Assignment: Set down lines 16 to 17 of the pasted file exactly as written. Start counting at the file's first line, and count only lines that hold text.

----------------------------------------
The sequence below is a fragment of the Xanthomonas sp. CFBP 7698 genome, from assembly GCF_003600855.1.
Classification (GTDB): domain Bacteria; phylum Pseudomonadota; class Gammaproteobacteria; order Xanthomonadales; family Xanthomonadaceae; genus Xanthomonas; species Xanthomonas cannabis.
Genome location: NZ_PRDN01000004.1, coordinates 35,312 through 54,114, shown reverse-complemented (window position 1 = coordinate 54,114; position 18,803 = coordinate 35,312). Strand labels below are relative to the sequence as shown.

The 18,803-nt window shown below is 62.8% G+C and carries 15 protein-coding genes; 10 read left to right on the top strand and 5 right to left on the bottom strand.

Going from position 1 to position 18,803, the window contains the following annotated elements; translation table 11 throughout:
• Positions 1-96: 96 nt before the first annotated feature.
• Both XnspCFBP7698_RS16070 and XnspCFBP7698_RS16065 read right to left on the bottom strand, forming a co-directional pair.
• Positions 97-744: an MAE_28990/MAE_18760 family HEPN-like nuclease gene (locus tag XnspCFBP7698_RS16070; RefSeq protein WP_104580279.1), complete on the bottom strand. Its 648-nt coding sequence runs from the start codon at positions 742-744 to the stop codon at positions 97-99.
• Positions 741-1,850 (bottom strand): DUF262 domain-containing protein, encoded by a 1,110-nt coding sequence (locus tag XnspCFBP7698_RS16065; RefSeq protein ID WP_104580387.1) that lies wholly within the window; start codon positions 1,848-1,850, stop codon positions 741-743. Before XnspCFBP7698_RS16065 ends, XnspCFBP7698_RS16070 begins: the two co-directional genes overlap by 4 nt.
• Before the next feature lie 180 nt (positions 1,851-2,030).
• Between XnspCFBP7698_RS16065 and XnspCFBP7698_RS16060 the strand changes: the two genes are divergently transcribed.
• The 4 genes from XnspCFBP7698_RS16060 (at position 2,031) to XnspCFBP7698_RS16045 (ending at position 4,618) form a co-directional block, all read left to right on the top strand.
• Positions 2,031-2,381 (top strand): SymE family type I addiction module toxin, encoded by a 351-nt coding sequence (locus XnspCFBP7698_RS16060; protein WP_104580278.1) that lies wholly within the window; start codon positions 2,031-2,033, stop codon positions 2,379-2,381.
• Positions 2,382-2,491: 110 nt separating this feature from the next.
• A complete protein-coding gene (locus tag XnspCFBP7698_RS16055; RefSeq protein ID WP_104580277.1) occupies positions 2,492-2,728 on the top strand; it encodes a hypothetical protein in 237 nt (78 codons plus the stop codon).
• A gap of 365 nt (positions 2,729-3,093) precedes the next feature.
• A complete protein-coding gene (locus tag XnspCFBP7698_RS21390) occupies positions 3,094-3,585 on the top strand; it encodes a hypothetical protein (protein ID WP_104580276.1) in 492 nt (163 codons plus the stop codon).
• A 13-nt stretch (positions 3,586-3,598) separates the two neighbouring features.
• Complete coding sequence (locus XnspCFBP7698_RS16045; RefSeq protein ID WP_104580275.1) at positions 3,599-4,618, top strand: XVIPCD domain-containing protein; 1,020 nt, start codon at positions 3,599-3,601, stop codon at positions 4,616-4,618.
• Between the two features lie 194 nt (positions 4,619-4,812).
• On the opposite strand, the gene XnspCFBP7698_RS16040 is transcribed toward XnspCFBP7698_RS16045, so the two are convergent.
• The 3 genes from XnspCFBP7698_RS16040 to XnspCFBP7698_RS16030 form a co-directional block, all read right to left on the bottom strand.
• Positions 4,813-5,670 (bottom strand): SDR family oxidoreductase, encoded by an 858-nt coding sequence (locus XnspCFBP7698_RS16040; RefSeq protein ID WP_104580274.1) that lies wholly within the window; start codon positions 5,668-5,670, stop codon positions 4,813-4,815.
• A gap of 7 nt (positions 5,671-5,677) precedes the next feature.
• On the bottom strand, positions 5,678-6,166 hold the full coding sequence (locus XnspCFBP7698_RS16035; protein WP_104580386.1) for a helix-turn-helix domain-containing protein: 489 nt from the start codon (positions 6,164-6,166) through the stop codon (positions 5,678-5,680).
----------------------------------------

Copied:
• A gap of 365 nt (positions 2,729-3,093) precedes the next feature.
• A complete protein-coding gene (locus tag XnspCFBP7698_RS21390) occupies positions 3,094-3,585 on the top strand; it encodes a hypothetical protein (protein ID WP_104580276.1) in 492 nt (163 codons plus the stop codon).